dc.language.isoen_US
dc.relation<a href="http://www.ncbi.nlm.nih.gov/entrez/query.fcgi?db=pubmed&cmd=Retrieve&list_uids=16184072&dopt=Abstract">Link to Article in PubMed</a>
dc.relation.urlhttp://journals.lww.com/practicalpsychiatry/Abstract/2005/09000/Improving_the_Care_of_Individuals_with.5.aspx
dc.subjectAlgorithms
dc.subjectAntipsychotic Agents
dc.subjectCognitive Therapy
dc.subjectDiagnosis, Dual (Psychiatry)
dc.subjectDrug Interactions
dc.subjectEvidence-Based Medicine
dc.subjectHumans
dc.subjectMental Health Services
dc.subject*Quality of Health Care
dc.subjectSchizophrenia
dc.subjectSubstance-Related Disorders
dc.subjectPsychiatry
dc.titleImproving the care of individuals with schizophrenia and substance use disorders: consensus recommendations
dc.typeJournal Article
dc.source.journaltitleJournal of psychiatric practice
dc.source.volume11
dc.source.issue5
dc.identifier.legacycoverpagehttps://escholarship.umassmed.edu/psych_pp/204
dc.identifier.contextkey1483005
html.description.abstract<p>National attention continues to focus on the need to improve care for individuals with co-occurring mental illnesses and substance use disorders, as emphasized in the 2003 President's New Freedom Commission Report on Mental Health and recent publications from the Substance Abuse and Mental Health Services Administration (SAMHSA). These reports document the need for best practice recommendations that can be translated into routine clinical care. Although efforts are underway to synthesize literature in this area, few focused recommendations are available that include expert opinion and evidence-based findings on the management of specific co-occurring disorders, such as schizophrenia and addiction. In response to the need for user-friendly recommendations on the treatment of schizophrenia and addiction, a consensus conference of experts from academic institutions and state mental health systems was organized to 1) frame the problem from clinical and systems-level perspectives; 2) identify effective and problematic psychosocial, pharmacological, and systems practices; and 3) develop a summary publication with recommendations for improving current practice. The results of the consensus meeting served as the foundation for this publication, which presents a broad set of recommendations for clinicians who treat individuals with schizophrenia. "Integrated treatment" is the new standard for evidence-based treatment for this population and recommendations are given to help clinicians implement such integrated treatment. Specific recommendations are provided concerning screening for substance use disorders in patients with schizophrenia, assessing motivation for change, managing medical conditions that commonly occur in patients with dual diagnoses (e.g., cardiovascular disease, liver complications, lung cancer, HIV, and hepatitis B or C infections) and selecting the most appropriate medications for such patients to maximize safety and minimize drug interactions, use of evidence-based psychosocial interventions for patients with dual diagnoses (e.g., Dual Recovery Therapy, modified cognitive-behavioral therapy, modified motivational enhancement therapy, and the Substance Abuse Management Module), and key pharmacotherapy principles for treating schizophrenia, substance use disorders, and comorbid anxiety, depression, and sleep problems in this population. Finally the article reviews programmatic and systemic changes needed to overcome treatment barriers and promote the best outcomes for this patient population. An algorithm summarizing the consensus recommendations is provided in an appendix.</p>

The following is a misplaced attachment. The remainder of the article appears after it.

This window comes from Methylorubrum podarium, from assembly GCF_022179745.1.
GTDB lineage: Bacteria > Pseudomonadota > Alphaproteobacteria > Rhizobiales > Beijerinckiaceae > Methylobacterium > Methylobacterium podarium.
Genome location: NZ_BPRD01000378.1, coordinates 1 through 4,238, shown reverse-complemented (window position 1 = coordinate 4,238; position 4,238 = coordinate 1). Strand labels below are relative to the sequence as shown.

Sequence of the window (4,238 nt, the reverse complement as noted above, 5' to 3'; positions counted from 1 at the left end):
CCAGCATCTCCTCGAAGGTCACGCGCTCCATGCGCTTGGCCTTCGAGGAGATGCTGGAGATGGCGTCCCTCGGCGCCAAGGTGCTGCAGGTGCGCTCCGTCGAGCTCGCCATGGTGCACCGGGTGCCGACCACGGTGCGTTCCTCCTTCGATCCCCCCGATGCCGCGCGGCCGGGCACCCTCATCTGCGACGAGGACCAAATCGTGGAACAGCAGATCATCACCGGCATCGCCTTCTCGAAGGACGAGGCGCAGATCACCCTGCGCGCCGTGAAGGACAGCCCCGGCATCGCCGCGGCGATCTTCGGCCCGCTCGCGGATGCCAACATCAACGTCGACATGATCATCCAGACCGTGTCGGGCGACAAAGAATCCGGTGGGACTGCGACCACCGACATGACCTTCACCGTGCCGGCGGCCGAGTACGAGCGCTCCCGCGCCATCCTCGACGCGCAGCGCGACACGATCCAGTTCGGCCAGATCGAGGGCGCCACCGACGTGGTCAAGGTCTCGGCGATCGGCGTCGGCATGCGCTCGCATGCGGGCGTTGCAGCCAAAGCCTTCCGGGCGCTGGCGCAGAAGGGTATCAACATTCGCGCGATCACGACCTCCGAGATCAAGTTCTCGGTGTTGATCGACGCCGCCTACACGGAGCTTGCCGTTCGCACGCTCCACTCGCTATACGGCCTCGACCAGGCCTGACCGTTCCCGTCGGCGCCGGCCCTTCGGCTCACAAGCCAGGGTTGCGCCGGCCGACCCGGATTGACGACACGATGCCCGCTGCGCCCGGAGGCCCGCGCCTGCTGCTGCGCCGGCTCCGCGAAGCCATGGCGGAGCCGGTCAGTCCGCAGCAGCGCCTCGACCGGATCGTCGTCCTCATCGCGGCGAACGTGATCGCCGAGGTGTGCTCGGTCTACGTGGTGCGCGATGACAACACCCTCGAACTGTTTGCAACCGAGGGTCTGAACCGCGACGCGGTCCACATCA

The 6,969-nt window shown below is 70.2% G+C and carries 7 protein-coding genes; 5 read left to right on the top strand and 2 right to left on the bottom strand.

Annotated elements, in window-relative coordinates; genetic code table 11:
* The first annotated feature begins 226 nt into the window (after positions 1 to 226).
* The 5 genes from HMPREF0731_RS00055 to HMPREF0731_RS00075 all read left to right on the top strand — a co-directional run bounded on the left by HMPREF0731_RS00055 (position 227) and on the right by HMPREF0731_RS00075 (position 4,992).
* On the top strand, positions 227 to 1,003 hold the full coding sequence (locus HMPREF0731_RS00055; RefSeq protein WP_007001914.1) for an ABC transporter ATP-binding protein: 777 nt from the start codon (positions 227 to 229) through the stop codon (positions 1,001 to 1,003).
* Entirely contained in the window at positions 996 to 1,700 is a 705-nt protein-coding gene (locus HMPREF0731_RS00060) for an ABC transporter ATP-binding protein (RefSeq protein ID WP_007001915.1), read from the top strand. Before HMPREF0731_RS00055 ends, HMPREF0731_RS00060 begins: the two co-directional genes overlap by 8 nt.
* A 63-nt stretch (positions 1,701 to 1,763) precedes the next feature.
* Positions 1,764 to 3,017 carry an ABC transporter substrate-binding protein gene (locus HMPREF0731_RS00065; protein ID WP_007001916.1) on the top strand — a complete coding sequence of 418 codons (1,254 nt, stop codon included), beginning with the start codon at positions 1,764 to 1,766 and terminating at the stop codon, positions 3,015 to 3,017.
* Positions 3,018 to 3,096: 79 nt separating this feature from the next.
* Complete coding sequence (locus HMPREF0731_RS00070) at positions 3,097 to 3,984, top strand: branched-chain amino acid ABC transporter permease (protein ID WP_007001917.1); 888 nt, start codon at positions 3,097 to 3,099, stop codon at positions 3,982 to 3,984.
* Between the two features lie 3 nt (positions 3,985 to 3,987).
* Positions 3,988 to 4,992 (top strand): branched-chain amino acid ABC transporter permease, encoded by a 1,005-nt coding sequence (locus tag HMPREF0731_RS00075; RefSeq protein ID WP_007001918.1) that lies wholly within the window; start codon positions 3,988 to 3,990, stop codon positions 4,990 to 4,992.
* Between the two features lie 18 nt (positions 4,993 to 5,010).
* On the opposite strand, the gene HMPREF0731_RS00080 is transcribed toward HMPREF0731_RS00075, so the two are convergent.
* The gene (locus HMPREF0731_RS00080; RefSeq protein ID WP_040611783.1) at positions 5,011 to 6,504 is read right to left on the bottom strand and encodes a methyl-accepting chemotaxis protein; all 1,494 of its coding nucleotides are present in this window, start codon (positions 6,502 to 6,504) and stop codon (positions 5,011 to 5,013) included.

dc.identifier.submissionpathpsych_pp/204
dc.contributor.departmentDepartment of Psychiatry
dc.source.pages315-39